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March 31, 1981 - Image 1

Resource type:
The Michigan Daily, 1981-03-31

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Cut Rec. Sports-some

Pa~ge 3


Ninety-One Years
Editorial .Freedom


LIE 43&U

E ai1

Partly cloudy today with a
high in the upper 605.,

Vl. XCI, No. 146 Copyright 1981, The Michigan Daily Ann Arbor, Michigan-Tuesday, March 31, 1981 Ten Cents Ten Pages




President shot
with .22-caliber
WASHINGTON (AP) - President Reagan was wounded in the
chest yesterday by a gunman who tried to assassinate him with a
burst of .22-caliber bullets that critically injured his press
secretary, James Brady. Reagan "sailed through surgery" ac-
cording to doctors who said he'd be ready to make White House
decisions by today.
But Brady was said to be fighting for his life, a bullet through his

SECRET SERVICE AGENTS wrestle with suspect John
Hinkley Jr. moments after he allegedly fired six shots injuring President
Reagan and three others outside the Washington Hilton Hotel yesterday.
This photo was taken from a CBS-TV monitor.

" brain.
DR. DENNIS O'Leary said
/3 "' 7 ,"a really mangled bullet" was
z .. removed from Reagan's' left
, lung. He said the president's
.k t
condition was stable, the
prognosis excellent.
. "Honey, I forgot to duck," Reagan
told his wife as he was wheeled into
surgery. Then he told the doctors he
hoped they were Republicans.
Two law officers also were wounded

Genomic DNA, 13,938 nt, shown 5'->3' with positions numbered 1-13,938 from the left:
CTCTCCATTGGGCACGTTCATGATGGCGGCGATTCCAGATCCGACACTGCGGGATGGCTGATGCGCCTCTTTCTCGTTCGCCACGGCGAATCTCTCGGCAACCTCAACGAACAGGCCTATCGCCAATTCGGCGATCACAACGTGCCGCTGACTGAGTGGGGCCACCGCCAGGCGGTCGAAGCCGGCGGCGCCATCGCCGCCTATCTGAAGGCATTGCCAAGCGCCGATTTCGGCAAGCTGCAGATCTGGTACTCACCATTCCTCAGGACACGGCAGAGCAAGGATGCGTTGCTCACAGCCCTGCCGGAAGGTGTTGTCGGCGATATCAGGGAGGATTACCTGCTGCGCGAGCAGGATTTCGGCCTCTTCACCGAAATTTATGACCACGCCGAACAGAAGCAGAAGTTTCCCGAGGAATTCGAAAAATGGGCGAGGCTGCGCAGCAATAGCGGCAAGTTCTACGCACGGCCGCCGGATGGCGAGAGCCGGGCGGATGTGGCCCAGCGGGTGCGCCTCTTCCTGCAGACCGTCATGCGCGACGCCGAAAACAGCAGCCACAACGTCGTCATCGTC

s"° in the mid-afternoon blaze of gunfire
z outside a Washington hotel where
f Reagan had just addressed a union'
,. "-- . convention. They were reported in
serious condition but apparently not in
. ~" r danger.
" ".. A YOUTHFUL, sandy-haired gun-
man from suburban Denver was
wrestled into handcuffs and arrested
. monents after he leveled his pistol at
the president and fired from near point-
blank range. The Secret Service iden-
tified him as John Hinckley, 25, of
Evergreen, Colo.
AP Photo There was no known motive, no ex-
PRESIDENT REAGAN waves, then looks up in fear before being shoved in- planation for the savage burst of gun-
to the Presidential limousine by secret service agents. The President was fire that exploded as the president stood
wounded in the left chest by a gunman's bullet moments after addressing a beside his limousine, ready to step in-
Union convention at the Washington Hilton Hotel yesterday. side for a rainy, one-mile ride back to

the White House.
Roger Young of the FBI described the
weapon as a "Saturday night special"
and said it was purchased at a Dallas
gun shop.
HINCKLEY WAS booked on charges
of attempted assassination of a
president, and of assault with intent to
kill a police officer. He was in FBI
custody Monday night, awaiting
Young, the FBI spokesman, said
there had been "no problem" with Hin-
ckley's coherence when questioned by
One eyewitness said the assailant,
standing ten feet from the president,
"just opened up and continued
squeezing the trigger,"
ANXIOUS HOURS later, Reagan was
pronounced in good and stable con-
dition after surgery.
O'Leary described Reagan as "clear
of head" and said last night he "should
be able to make decisions by tomorrow,
"We do not believe there is any per-
manent injury,"he added.
O'LEARY SERVED as spokesman